News 10 Jul 2024

The factors that stopped Simpson winning his first Hattah

US-based Australian racer details numerous setbacks at the iconic race.

US-based Australian Jack Simpson has detailed the events that halted his mission to claim a first-career Hattah Desert Race victory on Sunday afternoon, struck by the effects of a damaged radiator and a bike that wouldn’t restart following the final pit stop with a single lap remaining.

In a one-off ride with ShopYamaha Off-Road Racing, Simpson looked destined to take the win heading into the last 38-kilometre lap of the gruelling four-hour race, but late drama with his WR450F ultimately cost he and the team the race. The radiator had been punctured in the early stages.

The 28-year-old dropped more than two and a half minutes before his bike restarted, allowing eventual winner Callum Norton (STE Racing KTM) and Gus Riordan (Mototech KTM) past, and he was forced to settle for third place on the podium.

Image: Foremost Media.

Victorian-born Simpson remained upbeat, however, despite experiencing a number of setbacks throughout the 300km race and having to settle for his third Hattah podium in five attempts.

“I started second behind Maximus Purvis and we left the rest of the guys for dead, but on the first lap a stick went through my radiator,” Simpson told MotoOnline. “There was a long straight and my boot felt slippery and hot, and I looked down and saw coolant all over my boot. It eventually dried up so there mustn’t have been any fluid left in the left radiator at all, and I did have to kinda nurse the bike from that point.”

After overtaking Purvis in the first pit-stop, Simpson stretched out a lead of more than a minute over the rest of the field, despite cooking his brakes on the third lap and snapping one of his Steg Pegz on the fifth lap. It was the final pit-stop that proved his undoing when his bike failed to restart after refuelling.

Image: Foremost Media.

“I had one 1m20s up my sleeve and was doing it easy, but the bike wouldn’t fire up after our last pit-stop,” he explained. “I knew I had a good buffer so we waited, tried again, waited, kept trying, and then the panic levels started to rise.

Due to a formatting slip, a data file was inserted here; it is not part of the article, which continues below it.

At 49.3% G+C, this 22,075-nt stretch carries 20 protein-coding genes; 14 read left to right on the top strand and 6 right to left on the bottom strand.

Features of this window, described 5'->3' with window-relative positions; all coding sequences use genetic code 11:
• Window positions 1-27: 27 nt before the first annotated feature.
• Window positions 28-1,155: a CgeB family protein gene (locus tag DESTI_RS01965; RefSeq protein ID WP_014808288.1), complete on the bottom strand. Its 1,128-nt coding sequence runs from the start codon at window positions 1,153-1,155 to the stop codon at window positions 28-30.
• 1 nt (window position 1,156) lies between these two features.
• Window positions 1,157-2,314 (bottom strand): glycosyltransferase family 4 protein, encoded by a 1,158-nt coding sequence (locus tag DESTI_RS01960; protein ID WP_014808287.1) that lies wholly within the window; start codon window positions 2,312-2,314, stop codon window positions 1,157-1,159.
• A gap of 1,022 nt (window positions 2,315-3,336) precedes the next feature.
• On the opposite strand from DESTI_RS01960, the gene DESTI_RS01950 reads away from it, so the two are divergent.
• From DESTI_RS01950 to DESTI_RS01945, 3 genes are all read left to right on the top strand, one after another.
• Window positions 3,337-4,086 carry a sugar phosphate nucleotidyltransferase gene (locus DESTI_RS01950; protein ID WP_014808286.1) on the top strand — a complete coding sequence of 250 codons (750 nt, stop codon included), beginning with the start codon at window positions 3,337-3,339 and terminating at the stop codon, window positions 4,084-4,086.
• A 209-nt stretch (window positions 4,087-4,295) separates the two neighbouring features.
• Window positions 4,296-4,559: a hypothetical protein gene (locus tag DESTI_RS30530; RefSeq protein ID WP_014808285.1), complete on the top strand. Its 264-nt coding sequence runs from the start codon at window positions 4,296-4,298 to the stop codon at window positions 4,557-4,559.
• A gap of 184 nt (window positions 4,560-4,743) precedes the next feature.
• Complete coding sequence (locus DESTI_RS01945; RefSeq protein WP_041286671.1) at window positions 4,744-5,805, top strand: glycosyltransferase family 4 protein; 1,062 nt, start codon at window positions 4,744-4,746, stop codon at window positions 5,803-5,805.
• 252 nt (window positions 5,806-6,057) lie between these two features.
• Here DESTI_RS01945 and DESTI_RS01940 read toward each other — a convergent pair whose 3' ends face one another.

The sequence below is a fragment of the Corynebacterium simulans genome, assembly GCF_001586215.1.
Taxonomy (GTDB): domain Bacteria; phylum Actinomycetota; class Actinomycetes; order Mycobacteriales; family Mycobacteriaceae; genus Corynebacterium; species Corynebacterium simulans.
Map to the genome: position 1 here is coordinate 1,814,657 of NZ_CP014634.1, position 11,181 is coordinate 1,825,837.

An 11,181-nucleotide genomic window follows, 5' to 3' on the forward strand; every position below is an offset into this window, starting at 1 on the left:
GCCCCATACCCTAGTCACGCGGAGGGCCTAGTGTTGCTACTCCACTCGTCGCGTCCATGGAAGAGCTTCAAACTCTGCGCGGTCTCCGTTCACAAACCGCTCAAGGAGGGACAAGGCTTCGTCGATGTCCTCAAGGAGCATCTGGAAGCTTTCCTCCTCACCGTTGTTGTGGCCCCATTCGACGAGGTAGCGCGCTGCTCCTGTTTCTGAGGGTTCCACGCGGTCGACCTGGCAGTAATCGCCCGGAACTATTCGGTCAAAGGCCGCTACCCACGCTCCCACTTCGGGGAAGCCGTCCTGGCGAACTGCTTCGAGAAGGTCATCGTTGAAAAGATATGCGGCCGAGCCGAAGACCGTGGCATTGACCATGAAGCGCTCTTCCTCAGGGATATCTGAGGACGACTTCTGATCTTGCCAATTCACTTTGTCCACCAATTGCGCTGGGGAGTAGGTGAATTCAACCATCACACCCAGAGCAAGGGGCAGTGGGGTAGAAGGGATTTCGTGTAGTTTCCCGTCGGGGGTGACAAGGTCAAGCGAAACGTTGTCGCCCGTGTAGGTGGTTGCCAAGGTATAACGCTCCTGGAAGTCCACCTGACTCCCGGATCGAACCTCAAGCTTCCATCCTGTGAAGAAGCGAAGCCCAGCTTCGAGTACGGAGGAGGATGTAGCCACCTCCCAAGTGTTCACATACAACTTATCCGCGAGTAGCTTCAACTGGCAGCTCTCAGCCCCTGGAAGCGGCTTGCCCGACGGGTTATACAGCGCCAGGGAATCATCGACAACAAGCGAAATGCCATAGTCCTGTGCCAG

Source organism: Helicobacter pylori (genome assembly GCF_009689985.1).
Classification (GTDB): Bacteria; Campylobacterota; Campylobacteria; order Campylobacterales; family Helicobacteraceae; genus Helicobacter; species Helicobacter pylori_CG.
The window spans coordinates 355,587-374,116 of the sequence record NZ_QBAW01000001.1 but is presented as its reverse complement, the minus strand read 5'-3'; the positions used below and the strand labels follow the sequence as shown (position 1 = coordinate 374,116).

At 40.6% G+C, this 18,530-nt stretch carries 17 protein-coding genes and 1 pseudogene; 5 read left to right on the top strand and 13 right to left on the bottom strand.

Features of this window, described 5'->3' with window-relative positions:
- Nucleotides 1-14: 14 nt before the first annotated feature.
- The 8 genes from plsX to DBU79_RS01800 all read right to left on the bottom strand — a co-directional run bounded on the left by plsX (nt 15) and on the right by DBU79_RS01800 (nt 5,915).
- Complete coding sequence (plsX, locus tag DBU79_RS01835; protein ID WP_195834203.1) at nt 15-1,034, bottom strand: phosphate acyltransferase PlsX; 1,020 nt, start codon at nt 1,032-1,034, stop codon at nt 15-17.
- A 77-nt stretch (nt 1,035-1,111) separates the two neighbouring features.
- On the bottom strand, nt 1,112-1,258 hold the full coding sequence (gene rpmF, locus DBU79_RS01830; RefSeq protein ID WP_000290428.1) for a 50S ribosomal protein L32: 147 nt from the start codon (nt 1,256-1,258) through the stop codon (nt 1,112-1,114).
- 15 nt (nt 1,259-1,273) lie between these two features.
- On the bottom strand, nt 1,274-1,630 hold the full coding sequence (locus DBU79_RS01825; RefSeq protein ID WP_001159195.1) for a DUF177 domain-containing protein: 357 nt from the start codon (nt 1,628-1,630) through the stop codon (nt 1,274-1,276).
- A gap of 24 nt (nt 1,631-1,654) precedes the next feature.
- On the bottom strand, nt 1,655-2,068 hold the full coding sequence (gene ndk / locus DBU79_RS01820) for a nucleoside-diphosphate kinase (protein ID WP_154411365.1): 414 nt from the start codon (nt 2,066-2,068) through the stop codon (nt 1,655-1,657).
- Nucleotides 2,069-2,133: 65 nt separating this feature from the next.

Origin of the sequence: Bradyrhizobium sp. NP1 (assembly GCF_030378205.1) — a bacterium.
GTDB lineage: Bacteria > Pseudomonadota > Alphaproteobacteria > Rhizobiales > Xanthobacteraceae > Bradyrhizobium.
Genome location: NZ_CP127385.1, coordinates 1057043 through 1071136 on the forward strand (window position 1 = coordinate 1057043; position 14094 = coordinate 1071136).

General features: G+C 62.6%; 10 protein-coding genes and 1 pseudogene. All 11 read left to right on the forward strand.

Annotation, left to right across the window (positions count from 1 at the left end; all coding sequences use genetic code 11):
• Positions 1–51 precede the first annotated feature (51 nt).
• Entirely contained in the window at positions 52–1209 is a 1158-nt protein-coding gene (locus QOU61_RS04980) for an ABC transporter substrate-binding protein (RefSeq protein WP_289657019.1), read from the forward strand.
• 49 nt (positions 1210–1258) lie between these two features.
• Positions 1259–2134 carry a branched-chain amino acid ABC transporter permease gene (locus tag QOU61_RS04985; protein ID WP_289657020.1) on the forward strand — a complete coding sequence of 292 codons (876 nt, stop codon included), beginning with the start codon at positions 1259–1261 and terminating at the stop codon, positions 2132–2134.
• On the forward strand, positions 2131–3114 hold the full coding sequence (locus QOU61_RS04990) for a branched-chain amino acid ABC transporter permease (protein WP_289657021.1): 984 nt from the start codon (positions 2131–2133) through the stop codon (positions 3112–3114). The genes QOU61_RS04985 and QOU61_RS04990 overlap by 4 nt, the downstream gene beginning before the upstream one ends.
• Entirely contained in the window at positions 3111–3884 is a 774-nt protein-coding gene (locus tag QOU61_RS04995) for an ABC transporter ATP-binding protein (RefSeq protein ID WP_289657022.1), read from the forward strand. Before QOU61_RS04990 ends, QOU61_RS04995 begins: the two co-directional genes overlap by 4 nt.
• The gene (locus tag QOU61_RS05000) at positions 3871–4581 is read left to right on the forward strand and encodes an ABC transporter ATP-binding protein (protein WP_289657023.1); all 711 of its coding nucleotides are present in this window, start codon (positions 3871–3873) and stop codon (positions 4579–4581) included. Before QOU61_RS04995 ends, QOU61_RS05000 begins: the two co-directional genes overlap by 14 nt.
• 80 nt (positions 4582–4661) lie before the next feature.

“I tried jump-starting the bike side-saddle several times. The last time I fell over with the bike from exhaustion, but that knock must’ve shocked the starter motor and it fired back to life straight afterwards. By then I’d dropped back to third and I didn’t have time to catch back up to the front guys.”

Even though events conspired against him to affect the end result, Simpson was satisfied with his performance: “Yeah, I was gutted, but I was proud of how I raced and the effort I put in. Everyone was like ‘This is going to be the biggest Hattah ever’ and I entered wanting to smoke every single one of them.

Image: Foremost Media.

“If everything had linked up, that’s what you would’ve got, but I couldn’t seal it… that last pit-stop cost me the win and I missed out on some good prize money as well. That’s racing though, and I know a Hattah win will come soon.”

Simpson is currently in Australia until August, when he’ll return to California to continue racing the WORCS and National Grand Prix Championship (NGPC) following their summer break. Having claimed the WORCS 250 Pro class title last year, he stepped up to the 450 class for 2024 and currently sits fourth in the standings.